Carotid artery MRI improves CVD, stroke risk assessment

Measuring wall thickness in carotid arteries with MRI may help better determine cardiovascular disease risk assessment, according to research published Oct. 9 in Radiology.  

Plaque buildup in the carotid arteries which carry blood into the head and brain can be more easily imaged than in the coronary arteries. Unlike the widely used ultrasound-based carotid intima-media thickness (IMT) test—which measures the artery’s far wall and considers factors such as cholesterol and family history to determine cardiovascular disease risk—vessel wall MRI can image the entire carotid wall circumference and see three layers of the artery not visible on IMT.  

"High-resolution MRI can tell us the stage of plaque in the wall and tell us about plaque features that could lead to stroke," lead author Bruce A. Wasserman, MD, from Johns Hopkins University School of Medicine in Baltimore, said in a prepared statement. "It can also see the adventitia, a vessel layer that may have an important role in cardiovascular risk because small vessels proliferate there, leading to thickening of the artery, which may be responsible for early disease development and progression.”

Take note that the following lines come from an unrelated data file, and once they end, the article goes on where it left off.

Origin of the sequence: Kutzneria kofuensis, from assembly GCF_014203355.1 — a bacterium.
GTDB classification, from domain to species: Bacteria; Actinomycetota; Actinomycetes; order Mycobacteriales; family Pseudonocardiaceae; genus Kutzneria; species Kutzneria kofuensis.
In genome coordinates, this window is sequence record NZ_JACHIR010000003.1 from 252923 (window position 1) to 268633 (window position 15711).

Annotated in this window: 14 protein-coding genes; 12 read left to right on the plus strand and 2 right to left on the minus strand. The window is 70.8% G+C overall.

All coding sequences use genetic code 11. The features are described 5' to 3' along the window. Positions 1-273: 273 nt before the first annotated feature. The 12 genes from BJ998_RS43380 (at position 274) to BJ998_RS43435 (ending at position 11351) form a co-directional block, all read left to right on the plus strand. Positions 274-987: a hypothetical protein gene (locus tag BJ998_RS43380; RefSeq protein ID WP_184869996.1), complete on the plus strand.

For their study, Wasserman and colleagues enrolled 698 participants from July 2000 to December 2013 from six U.S. research centers involved in the Multi-Ethnic Study of Atherosclerosis.

Study participants ranged from 45 to 84 years old, had no known history of cardiovascular disease and underwent ultrasound and MRI scans between 2000 and 2004 to compare carotid artery wall thickness.  

Follow-up exams were conducted to determine any correlation between carotid artery wall thickness measurements and coronary heart disease and stroke.  

To the researchers' surprise, results showed that the association between wall thickness and cardiovascular events was stronger with both non-contrast and contrast-enhanced MRI than it was with IMT. However, due to costs, they noted that additional research is needed to determine how much MRI can add to non-invasive predictive models already.

"We've come a long way with MRI techniques and their ability to discriminate the carotid artery wall and assess adventitia thickness," Wasserman said. "Ultrasound has also improved, and we want to be able study cardiovascular risk and carotid artery thickness using these contemporary techniques."